João Gilberto Noll’s Lord opens with a cryptic quote from Iain Sinclair: “The secret interiors of these post-human fortresses solicit conspiracy, acts of sexual transgression. Illicit exchanges between dealers.” Aging and impoverished, the narrator, an unnamed Brazilian author in decline, roams Heathrow looking for his contact. Although he’s accepted an invitation to work abroad, he’s suspicious of his own irrelevancy and plagued with a desire to reinvent himself. England seems like the catalyst he needs, but in this post-humanist tale, his unified perspective is a mask that’s already slipping.
When all that’s trapped in this unreliable narrator’s head begins to spill out, things swiftly decline. Amidst anxieties about work, nationality, sexuality, the body, and aging, his world becomes increasingly surreal—as does the narrative. As he swings between altered states of pure experience and personal transformation, narrative coherence becomes illusive. It’s replaced with a fluidity that’s composed alternately of visceral hungers, longings, and variable perspectives and identities.
Part of the novel’s challenge is the fact that his actions suggest a man who may or may not be connected to who he once was—or, really, any stable reality. Although his days unfold with increasing delirium, he maintains a continuous internal monologue, observing his every action with intellectual regard. Yet both his portrayal and the accompanying narrative structure seem to question the very nature of personhood, identity, and objectivity as they morph through changing perspectives.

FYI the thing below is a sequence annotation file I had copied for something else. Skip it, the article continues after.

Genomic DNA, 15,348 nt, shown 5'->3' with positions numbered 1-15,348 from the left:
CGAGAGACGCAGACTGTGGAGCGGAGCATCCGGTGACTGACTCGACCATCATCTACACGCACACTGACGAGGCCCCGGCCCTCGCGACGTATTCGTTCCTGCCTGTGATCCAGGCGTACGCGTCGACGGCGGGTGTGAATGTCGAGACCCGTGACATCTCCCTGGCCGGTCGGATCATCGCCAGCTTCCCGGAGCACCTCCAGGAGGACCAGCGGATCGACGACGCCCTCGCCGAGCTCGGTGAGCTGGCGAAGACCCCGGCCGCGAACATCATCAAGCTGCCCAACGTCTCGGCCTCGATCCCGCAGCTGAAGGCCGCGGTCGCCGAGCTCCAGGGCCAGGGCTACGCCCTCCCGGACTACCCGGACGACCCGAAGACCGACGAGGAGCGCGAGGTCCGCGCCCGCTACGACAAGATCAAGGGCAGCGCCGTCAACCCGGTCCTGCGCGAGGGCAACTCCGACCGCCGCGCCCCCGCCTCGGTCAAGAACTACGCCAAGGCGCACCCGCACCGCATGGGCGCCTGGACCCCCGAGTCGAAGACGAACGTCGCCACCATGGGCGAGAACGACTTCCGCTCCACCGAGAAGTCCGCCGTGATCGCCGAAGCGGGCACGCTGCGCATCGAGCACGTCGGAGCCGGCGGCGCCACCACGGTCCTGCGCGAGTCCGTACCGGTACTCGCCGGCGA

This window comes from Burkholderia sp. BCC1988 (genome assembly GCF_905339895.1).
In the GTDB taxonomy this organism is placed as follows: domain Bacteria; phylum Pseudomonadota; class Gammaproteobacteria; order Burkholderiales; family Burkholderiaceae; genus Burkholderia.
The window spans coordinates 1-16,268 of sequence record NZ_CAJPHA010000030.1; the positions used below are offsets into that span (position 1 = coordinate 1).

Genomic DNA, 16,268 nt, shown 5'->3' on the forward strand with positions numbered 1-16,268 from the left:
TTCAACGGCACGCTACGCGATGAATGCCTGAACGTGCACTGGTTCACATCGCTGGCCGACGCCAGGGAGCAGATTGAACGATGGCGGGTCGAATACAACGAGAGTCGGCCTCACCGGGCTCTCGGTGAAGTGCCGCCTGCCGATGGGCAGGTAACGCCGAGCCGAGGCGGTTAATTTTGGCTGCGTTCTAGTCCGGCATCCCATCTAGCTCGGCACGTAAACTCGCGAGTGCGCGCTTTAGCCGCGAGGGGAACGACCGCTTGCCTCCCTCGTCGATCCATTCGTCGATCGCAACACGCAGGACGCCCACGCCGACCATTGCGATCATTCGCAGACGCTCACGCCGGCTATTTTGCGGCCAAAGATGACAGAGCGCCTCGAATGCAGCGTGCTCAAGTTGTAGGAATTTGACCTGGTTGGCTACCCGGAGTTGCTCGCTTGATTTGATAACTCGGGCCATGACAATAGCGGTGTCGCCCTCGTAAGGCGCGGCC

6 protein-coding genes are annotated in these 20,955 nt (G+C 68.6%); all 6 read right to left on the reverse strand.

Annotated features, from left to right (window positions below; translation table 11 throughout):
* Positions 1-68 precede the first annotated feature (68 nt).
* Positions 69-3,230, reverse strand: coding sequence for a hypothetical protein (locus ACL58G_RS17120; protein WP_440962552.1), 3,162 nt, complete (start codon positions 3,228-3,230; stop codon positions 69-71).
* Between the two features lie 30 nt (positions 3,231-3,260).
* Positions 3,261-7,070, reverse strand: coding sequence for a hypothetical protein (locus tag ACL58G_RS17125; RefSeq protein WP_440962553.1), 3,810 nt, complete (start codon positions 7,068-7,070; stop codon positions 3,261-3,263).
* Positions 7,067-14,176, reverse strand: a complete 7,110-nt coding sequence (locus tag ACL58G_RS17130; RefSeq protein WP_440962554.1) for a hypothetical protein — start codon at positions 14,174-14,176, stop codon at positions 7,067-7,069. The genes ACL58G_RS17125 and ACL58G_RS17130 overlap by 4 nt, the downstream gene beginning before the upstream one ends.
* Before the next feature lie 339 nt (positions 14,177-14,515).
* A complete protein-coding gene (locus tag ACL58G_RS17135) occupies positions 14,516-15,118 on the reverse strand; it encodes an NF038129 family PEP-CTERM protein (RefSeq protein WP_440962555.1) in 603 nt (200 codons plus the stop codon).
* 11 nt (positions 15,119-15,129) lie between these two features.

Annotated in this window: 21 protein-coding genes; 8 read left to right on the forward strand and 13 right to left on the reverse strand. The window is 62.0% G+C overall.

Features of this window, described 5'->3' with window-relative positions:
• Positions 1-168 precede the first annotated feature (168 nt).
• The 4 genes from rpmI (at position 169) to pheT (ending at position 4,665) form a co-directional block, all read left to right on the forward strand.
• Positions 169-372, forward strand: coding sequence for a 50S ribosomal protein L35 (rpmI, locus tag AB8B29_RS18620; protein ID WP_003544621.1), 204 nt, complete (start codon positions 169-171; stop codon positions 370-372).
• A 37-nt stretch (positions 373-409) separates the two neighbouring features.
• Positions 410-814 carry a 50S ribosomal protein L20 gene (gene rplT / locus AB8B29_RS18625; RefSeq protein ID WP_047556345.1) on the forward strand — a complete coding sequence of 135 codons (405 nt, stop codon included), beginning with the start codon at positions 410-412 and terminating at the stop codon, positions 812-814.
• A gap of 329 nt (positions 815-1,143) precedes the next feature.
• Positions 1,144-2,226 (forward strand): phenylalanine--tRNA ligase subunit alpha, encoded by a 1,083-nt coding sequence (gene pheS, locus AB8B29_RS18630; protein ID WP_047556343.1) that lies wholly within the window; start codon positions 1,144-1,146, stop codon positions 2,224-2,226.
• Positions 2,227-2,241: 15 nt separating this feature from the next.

Caught in the mind of a man unmoored, Noll’s novel bears witness to a grotesque second birth. All attempts to renovate, reincarnate, and, ultimately, escape the body’s animal demands only point to greater forces—not only those of fear, arousal, hunger, and health, but self-conception and self-contemplation, too.
LETITIA MONTGOMERY-RODGERS (December 27, 2018)
The stories in Richard Wiley’s new collection all take place in the same city among characters who share connections. They are creatively mixed and span decades and tones. Tacoma Stories is a compelling whole formed of memorable parts.
More than a dozen of the book’s characters appear in the opening piece, “Your Life Should Have Meaning on the Day You Die.” Their paths cross on St. Patrick’s Day, 1968, in a local bar. The stories that follow jump around in time: the same character might show up as a young man in one piece and near death in another, or as both a troubled child and in a posthumous redemption story. Children or exes become the focus of other stories. The book ends with two characters back at the bar.
The genius of the book is that the relationships between characters and their backstories add depth to each entry, but the individual tales are still strong enough to stand on their own. The excellent “The Women” involves a couple purchasing the former home of serial killer Ted Bundy, with some intriguing results; “The Man Who Looks at the Floor” is a dark comic take on a former foreign service officer becoming paranoid about the intentions of a fellow runner at the gym.